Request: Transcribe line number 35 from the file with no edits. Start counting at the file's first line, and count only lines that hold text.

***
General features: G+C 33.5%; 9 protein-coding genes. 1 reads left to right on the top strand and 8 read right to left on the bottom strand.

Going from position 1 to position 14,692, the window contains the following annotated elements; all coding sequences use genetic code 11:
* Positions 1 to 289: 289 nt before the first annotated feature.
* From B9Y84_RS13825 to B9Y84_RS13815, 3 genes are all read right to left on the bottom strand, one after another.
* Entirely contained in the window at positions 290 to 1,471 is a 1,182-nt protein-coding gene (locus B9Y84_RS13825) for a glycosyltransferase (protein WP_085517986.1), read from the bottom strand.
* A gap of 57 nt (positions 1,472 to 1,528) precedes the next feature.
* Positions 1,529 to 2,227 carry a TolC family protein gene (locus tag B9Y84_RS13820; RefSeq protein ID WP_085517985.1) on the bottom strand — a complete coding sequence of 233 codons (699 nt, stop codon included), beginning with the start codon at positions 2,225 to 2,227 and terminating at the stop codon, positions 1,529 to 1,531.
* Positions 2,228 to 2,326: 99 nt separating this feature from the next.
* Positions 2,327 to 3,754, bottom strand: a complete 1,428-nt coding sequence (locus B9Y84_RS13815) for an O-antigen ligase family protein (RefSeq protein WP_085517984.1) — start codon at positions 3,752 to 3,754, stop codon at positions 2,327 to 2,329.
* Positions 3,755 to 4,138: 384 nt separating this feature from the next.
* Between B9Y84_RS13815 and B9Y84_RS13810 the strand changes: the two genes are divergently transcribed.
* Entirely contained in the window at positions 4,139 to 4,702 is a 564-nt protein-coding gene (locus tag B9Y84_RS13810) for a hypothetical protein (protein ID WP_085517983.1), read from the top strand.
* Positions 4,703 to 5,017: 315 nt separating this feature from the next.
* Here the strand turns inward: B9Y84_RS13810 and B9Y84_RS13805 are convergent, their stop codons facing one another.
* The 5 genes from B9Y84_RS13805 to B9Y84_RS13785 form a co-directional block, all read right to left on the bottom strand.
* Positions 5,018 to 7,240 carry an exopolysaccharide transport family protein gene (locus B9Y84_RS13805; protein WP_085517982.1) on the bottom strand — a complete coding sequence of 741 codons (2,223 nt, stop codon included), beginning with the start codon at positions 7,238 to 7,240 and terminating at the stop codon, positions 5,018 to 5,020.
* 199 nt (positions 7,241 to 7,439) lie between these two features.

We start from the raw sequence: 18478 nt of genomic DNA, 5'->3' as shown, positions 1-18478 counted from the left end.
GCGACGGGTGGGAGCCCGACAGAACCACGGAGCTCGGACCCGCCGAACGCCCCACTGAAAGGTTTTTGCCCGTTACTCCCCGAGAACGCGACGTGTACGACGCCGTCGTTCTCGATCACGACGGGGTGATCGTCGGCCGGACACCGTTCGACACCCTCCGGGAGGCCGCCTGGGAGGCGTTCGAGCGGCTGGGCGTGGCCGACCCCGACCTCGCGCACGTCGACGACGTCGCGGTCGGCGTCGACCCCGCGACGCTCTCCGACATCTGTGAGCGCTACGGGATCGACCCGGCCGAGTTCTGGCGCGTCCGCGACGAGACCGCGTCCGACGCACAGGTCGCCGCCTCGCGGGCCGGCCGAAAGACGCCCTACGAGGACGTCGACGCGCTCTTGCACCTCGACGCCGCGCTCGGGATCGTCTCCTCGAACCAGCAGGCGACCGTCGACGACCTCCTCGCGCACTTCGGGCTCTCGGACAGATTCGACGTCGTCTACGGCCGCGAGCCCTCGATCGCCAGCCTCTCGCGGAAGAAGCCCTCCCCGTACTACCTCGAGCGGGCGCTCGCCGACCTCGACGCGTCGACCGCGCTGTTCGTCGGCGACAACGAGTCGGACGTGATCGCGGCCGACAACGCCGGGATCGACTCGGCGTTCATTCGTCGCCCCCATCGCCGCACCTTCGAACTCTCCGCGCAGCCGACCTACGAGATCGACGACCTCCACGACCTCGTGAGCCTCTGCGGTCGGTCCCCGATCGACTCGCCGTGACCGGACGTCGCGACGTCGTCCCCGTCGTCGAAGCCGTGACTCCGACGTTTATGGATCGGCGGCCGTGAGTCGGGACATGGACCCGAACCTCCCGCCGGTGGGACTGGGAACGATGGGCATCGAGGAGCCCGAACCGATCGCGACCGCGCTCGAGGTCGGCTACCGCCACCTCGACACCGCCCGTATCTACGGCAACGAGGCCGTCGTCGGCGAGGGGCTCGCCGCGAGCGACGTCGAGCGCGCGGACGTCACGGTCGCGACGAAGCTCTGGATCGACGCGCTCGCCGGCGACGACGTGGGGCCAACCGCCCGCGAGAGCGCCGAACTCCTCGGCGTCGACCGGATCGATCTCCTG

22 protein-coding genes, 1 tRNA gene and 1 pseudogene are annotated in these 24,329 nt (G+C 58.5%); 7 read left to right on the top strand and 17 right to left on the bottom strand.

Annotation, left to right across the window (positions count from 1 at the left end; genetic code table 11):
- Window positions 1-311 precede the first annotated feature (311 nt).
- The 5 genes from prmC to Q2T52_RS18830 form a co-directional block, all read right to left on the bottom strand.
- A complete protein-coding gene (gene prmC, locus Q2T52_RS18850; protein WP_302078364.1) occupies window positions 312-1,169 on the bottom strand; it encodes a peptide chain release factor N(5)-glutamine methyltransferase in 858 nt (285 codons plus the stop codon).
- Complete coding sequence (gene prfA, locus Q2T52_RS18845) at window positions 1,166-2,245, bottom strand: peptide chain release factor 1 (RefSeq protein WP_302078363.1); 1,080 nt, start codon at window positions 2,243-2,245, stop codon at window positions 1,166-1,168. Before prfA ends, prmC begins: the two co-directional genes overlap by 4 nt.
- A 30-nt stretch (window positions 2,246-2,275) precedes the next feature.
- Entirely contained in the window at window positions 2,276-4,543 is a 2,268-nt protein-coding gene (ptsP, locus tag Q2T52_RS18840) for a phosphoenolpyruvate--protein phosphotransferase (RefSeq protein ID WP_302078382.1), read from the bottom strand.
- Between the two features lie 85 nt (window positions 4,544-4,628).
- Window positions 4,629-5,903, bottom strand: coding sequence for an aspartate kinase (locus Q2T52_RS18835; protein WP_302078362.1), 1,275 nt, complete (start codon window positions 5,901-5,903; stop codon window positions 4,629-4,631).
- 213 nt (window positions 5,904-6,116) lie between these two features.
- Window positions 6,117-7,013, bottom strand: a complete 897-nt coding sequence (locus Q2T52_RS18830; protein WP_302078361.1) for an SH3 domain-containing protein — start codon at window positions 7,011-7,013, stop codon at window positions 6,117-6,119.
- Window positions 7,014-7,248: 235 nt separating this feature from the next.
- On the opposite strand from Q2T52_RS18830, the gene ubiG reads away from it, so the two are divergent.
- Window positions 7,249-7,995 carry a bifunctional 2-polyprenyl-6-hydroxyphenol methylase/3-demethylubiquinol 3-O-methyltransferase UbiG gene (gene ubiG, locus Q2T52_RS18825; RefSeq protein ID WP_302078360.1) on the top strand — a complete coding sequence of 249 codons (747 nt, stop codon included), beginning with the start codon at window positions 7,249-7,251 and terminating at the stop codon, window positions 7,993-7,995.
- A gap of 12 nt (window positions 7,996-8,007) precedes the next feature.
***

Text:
- A gap of 12 nt (window positions 7,996-8,007) precedes the next feature.